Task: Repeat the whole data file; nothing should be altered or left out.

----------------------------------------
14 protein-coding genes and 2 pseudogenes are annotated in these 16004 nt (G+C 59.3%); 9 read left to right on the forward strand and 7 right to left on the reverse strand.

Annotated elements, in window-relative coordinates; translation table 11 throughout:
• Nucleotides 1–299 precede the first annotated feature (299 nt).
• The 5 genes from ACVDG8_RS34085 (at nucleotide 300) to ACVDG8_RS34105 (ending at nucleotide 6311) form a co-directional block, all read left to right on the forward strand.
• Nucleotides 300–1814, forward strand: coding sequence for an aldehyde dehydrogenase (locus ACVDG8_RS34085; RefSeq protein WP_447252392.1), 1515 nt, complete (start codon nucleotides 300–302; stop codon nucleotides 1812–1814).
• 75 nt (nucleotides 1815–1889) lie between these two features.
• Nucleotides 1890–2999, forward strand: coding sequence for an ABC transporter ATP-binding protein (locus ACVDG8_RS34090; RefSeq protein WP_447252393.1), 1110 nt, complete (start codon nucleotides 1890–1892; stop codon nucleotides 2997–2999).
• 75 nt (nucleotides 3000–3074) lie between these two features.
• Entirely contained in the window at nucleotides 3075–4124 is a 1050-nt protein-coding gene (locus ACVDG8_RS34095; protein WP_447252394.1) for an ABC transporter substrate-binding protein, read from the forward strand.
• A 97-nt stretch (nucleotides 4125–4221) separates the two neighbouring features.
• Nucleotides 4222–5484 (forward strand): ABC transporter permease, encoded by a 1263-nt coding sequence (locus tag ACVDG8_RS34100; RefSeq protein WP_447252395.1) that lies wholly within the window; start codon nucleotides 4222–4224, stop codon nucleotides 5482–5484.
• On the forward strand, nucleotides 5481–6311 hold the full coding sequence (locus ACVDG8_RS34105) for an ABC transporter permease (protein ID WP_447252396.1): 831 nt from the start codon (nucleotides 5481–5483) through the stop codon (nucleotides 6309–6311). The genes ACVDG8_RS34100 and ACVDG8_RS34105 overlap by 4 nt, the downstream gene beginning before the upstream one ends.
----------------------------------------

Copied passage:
14 protein-coding genes and 2 pseudogenes are annotated in these 16004 nt (G+C 59.3%); 9 read left to right on the forward strand and 7 right to left on the reverse strand.

Annotated elements, in window-relative coordinates; translation table 11 throughout:
• Nucleotides 1–299 precede the first annotated feature (299 nt).
• The 5 genes from ACVDG8_RS34085 (at nucleotide 300) to ACVDG8_RS34105 (ending at nucleotide 6311) form a co-directional block, all read left to right on the forward strand.
• Nucleotides 300–1814, forward strand: coding sequence for an aldehyde dehydrogenase (locus ACVDG8_RS34085; RefSeq protein WP_447252392.1), 1515 nt, complete (start codon nucleotides 300–302; stop codon nucleotides 1812–1814).
• 75 nt (nucleotides 1815–1889) lie between these two features.
• Nucleotides 1890–2999, forward strand: coding sequence for an ABC transporter ATP-binding protein (locus ACVDG8_RS34090; RefSeq protein WP_447252393.1), 1110 nt, complete (start codon nucleotides 1890–1892; stop codon nucleotides 2997–2999).
• 75 nt (nucleotides 3000–3074) lie between these two features.
• Entirely contained in the window at nucleotides 3075–4124 is a 1050-nt protein-coding gene (locus ACVDG8_RS34095; protein WP_447252394.1) for an ABC transporter substrate-binding protein, read from the forward strand.
• A 97-nt stretch (nucleotides 4125–4221) separates the two neighbouring features.
• Nucleotides 4222–5484 (forward strand): ABC transporter permease, encoded by a 1263-nt coding sequence (locus tag ACVDG8_RS34100; RefSeq protein WP_447252395.1) that lies wholly within the window; start codon nucleotides 4222–4224, stop codon nucleotides 5482–5484.
• On the forward strand, nucleotides 5481–6311 hold the full coding sequence (locus ACVDG8_RS34105) for an ABC transporter permease (protein ID WP_447252396.1): 831 nt from the start codon (nucleotides 5481–5483) through the stop codon (nucleotides 6309–6311). The genes ACVDG8_RS34100 and ACVDG8_RS34105 overlap by 4 nt, the downstream gene beginning before the upstream one ends.